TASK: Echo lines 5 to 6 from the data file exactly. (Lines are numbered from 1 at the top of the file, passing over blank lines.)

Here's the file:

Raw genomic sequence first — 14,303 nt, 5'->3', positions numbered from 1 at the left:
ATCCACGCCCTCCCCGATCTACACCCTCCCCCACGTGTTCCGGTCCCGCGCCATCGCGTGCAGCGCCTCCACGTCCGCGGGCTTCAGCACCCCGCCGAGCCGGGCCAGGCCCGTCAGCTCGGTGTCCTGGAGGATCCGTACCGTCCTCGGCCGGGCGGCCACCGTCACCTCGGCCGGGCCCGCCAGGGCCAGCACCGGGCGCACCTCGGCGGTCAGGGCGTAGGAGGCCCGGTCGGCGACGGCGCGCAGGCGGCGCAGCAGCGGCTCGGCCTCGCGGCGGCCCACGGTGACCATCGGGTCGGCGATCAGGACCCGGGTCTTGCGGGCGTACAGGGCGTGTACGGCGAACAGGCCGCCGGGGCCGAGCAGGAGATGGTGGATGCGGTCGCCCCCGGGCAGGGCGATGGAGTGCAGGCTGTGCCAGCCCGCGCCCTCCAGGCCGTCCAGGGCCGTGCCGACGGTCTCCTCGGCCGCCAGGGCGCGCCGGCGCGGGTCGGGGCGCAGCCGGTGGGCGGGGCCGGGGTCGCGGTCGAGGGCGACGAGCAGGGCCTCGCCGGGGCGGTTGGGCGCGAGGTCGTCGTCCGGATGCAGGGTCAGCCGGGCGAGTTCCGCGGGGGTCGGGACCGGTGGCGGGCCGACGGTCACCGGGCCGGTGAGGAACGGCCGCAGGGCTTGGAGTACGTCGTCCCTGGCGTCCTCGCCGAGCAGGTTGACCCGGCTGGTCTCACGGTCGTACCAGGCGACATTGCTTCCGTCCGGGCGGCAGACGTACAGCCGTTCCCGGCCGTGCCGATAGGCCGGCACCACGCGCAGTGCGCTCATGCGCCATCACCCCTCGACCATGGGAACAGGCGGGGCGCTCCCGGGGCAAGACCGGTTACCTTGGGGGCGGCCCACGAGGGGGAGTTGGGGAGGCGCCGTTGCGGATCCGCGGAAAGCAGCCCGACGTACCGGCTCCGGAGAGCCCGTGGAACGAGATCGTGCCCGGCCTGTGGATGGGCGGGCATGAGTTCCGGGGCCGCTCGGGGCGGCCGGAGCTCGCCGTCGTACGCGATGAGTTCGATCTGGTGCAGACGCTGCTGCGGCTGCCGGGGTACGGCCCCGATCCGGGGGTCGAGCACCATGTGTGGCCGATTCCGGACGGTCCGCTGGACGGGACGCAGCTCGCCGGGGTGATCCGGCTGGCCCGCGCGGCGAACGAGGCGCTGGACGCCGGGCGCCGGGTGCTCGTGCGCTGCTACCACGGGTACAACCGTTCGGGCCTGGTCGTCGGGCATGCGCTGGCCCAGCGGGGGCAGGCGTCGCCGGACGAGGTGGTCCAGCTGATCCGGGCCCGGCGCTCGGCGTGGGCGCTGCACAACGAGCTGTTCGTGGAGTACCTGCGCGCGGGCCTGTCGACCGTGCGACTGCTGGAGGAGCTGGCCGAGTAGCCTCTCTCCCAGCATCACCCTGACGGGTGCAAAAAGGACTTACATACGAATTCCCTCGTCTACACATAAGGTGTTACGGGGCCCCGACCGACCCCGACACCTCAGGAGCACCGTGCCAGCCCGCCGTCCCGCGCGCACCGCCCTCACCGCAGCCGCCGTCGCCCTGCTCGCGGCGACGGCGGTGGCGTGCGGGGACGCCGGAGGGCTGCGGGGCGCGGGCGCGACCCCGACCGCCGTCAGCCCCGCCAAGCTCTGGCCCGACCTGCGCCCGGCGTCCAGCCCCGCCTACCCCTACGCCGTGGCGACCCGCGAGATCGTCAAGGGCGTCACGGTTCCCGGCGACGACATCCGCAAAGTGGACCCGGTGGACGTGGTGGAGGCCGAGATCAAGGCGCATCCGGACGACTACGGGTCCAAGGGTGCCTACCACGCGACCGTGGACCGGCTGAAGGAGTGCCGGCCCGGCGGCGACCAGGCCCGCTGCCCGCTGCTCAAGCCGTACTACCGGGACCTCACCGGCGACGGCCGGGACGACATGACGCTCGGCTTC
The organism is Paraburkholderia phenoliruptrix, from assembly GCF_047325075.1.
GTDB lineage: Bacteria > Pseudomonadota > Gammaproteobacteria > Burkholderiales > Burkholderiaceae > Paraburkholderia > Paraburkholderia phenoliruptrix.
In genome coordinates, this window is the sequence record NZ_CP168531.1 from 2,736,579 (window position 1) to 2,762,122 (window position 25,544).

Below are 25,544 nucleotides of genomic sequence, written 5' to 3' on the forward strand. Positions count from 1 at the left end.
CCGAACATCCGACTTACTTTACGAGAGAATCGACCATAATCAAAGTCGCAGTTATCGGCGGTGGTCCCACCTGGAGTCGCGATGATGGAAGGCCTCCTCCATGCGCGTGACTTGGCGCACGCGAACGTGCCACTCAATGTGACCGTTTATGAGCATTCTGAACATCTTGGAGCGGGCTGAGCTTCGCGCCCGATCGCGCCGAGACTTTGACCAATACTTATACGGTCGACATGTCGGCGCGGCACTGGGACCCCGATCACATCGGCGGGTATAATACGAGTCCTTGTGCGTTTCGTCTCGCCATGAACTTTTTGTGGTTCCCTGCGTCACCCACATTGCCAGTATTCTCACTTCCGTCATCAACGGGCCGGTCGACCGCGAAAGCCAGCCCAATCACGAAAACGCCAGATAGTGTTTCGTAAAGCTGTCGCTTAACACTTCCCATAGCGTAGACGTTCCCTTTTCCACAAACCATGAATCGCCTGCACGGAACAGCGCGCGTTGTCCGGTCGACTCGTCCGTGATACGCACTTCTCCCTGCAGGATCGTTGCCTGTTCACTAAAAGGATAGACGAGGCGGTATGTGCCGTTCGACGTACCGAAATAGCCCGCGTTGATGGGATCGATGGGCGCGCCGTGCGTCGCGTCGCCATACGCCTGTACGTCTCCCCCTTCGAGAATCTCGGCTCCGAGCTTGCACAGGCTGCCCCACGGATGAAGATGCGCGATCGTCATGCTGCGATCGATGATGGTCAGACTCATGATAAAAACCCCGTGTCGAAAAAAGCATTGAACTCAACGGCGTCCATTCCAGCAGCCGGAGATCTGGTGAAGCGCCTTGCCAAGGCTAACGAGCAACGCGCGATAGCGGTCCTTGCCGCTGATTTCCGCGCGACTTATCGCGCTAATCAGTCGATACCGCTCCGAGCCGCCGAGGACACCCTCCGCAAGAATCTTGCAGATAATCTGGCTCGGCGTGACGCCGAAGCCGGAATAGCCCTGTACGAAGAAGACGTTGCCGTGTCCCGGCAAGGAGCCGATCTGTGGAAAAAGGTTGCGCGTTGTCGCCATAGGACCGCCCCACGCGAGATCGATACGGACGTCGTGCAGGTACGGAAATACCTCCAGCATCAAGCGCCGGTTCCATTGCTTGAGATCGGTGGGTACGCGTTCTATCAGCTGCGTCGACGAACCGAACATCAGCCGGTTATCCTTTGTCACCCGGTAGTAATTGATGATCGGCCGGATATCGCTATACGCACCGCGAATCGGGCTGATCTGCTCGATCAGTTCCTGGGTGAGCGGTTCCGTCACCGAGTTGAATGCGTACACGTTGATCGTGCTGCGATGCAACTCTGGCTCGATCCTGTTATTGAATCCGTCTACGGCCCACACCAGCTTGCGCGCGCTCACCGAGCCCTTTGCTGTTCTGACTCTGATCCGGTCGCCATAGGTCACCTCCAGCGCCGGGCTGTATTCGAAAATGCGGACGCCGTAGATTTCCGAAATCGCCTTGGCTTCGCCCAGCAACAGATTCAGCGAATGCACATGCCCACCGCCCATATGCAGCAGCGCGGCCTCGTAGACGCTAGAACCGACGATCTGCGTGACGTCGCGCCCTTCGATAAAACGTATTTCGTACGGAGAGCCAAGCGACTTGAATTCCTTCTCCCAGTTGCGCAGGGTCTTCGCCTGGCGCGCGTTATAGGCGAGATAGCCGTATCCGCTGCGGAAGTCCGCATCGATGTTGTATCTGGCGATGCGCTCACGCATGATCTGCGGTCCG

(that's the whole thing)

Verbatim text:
In genome coordinates, this window is the sequence record NZ_CP168531.1 from 2,736,579 (window position 1) to 2,762,122 (window position 25,544).

Below are 25,544 nucleotides of genomic sequence, written 5' to 3' on the forward strand. Positions count from 1 at the left end.